Hudson Valley Goose Area: That area of New York State lying within a continuous line extending from Route 4 at the New York-Vermont boundary, west and south along Route 4 to Route 149 at Fort Ann, west on Route 149 to Route 9, south along Route 9 to Interstate Route 87 (at Exit 20 in Glens Falls), south along Route 87 to Route 29, west along Route 29 to Route 147 at Kimball Corners, south along Route 147 to Schenectady County Route 40 (West Glenville Road), west along Route 40 to Touareuna Road, south along Touareuna Road to Schenectady County Route 59, south along Route 59 to State Route 5, east along Route 5 to the Lock 9 bridge, southwest along the Lock 9 bridge to Route 5S, southeast along Route 5S to Schenectady County Route 58, southwest along Route 58 to the NYS Thruway, south along the Thruway to Route 7, southwest along Route 7 to Schenectady County Route 103, south along Route 103 to Route 406, east along Route 406 to Schenectady County Route 99 (Windy Hill Road), south along Route 99 to Dunnsville Road, south along Dunnsville Road to Route 397, southwest along Route 397 to Route 146 at Altamont, southeast along Route 146 to Main Street in Altamont, west along Main Street to Route 156, southeast along Route 156 to Albany County Route 307, southeast along Route 307 to Start Printed Page 10648Route 85A, southwest along Route 85A to Route 85, south along Route 85 to Route 443, southeast along Route 443 to Albany County Route 301 at Clarksville, southeast along Route 301 to Route 32, south along Route 32 to Route 23 at Cairo, west along Route 23 to Joseph Chadderdon Road, southeast along Joseph Chadderdon Road to Hearts Content Road (Greene County Route 31), southeast along Route 31 to Route 32, south along Route 32 to Greene County Route 23A, east along Route 23A to Interstate Route 87 (the NYS Thruway), south along Route 87 to Route 28 (Exit 19) near Kingston, northwest on Route 28 to Route 209, southwest on Route 209 to the New York-Pennsylvania boundary, southeast along the New York-Pennsylvania boundary to the New York-New Jersey boundary, southeast along the New York-New Jersey boundary to Route 210 near Greenwood Lake, northeast along Route 210 to Orange County Route 5, northeast along Orange County Route 5 to Route 105 in the Village of Monroe, east and north along Route 105 to Route 32, northeast along Route 32 to Orange County Route 107 (Quaker Avenue), east along Route 107 to Route 9W, north along Route 9W to the south bank of Moodna Creek, southeast along the south bank of Moodna Creek to the New Windsor-Cornwall town boundary, northeast along the New Windsor-Cornwall town boundary to the Orange-Dutchess County boundary (middle of the Hudson River), north along the county boundary to Interstate Route 84, east along Route 84 to the Dutchess-Putnam County boundary, east along the county boundary to the New York-Connecticut boundary, north along the New York-Connecticut boundary to the New York-Massachusetts boundary, north along the New York-Massachusetts boundary to the New York-Vermont boundary, north to the point of beginning.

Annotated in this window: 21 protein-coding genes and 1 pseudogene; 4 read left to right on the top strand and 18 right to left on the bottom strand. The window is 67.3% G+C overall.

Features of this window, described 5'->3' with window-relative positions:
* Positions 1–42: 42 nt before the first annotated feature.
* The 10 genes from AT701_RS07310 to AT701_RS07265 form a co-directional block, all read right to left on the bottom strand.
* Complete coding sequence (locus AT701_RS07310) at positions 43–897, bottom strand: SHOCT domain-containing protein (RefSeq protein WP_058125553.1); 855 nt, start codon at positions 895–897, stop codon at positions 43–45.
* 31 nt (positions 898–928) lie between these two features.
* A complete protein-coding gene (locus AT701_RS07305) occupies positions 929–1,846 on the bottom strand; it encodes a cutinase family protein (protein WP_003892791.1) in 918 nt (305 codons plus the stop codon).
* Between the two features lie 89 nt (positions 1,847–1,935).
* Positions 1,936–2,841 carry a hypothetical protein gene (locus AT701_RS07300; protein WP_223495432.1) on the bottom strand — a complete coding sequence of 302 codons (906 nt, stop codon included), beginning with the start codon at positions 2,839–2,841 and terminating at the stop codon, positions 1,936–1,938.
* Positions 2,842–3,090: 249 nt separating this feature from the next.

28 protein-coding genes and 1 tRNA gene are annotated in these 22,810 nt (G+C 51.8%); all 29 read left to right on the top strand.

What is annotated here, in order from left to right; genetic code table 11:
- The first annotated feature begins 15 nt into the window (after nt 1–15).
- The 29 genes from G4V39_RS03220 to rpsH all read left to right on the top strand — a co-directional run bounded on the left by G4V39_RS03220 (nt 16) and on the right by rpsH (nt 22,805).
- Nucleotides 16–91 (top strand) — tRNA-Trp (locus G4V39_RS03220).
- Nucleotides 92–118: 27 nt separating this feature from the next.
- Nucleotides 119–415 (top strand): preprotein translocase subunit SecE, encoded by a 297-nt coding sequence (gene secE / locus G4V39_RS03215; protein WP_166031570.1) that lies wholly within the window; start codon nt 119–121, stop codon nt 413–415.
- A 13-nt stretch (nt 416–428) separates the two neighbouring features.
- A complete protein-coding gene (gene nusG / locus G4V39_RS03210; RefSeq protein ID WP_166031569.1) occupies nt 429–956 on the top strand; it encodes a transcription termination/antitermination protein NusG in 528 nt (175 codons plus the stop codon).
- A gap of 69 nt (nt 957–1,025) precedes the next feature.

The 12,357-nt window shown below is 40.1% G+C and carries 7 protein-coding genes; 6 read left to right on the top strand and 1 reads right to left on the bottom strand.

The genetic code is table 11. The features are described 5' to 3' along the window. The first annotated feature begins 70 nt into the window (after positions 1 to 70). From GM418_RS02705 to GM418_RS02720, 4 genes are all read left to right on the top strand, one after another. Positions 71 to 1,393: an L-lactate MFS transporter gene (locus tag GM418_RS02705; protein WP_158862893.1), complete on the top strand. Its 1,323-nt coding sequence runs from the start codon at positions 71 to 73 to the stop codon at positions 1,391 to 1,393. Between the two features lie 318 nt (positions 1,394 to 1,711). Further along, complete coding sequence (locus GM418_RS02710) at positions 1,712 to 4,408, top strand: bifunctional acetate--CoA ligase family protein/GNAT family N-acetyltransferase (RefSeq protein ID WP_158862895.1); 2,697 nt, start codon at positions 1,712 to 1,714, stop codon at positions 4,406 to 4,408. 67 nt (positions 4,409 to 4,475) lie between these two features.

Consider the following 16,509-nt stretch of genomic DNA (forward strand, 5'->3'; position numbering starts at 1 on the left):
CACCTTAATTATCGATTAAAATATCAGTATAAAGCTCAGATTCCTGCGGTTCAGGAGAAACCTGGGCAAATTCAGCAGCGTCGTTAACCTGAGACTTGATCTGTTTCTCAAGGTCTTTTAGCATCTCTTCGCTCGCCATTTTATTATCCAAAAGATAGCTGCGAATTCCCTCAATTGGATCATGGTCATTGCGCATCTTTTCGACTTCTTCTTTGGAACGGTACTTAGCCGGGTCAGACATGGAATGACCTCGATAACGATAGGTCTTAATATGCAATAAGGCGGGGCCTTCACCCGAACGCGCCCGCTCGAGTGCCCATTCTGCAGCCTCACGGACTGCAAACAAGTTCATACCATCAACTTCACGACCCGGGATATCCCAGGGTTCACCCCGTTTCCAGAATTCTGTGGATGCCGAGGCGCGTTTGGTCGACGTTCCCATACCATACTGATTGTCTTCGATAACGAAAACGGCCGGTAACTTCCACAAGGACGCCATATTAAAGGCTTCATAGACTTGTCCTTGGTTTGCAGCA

Eastern Long Island Goose Area (NAP High Harvest Area): That area of Suffolk County lying east of a continuous line extending due south from the New York-Connecticut boundary to the northernmost end of Roanoke Avenue in the Town of Riverhead; then south on Roanoke Avenue (which becomes County Route 73) to State Route 25; then west on Route 25 to Peconic Avenue; then south on Peconic Avenue to County Route (CR) 104 (Riverleigh Avenue); then south on CR 104 to CR 31 (Old Riverhead Road); then south on CR 31 to Oak Street; then south on Oak Street to Potunk Lane; then west on Stevens Lane; then south on Jessup Avenue (in Westhampton Beach) to Dune Road (CR 89); then due south to international waters.

Western Long Island Goose Area (RP Area): That area of Westchester County and its tidal waters southeast of Interstate Route 95 and that area of Nassau and Suffolk Counties lying west of a continuous line extending due south from the New York-Connecticut boundary to the northernmost end of Sound Road (just east of Wading River Marsh); then south on Sound Road to North Country Road; then west on North Country Road to Randall Road; then south on Randall Road to Route 25A, then west on Route 25A to the Sunken Meadow State Parkway; then south on the Sunken Meadow Parkway to the Sagtikos State Parkway; then south on the Sagtikos Parkway to the Robert Moses State Parkway; then south on the Robert Moses Parkway to its southernmost end; then due south to international waters.

Central Long Island Goose Area (NAP Low Harvest Area): That area of Suffolk County lying between the Western and Eastern Long Island Goose Areas, as defined above.

South Goose Area: The remainder of New York State, excluding New York City.

North Carolina

Northeast Zone: Includes the following counties or portions of counties: Bertie (that portion north and east of a line formed by NC 45 at the Washington County line to U.S. 17 in Midway, U.S. 17 in Midway to U.S. 13 in Windsor, U.S. 13 in Windsor to the Hertford County line), Camden, Chowan, Currituck, Dare, Hyde, Pasquotank, Perquimans, Tyrrell, and Washington.

RP Zone: Remainder of the State.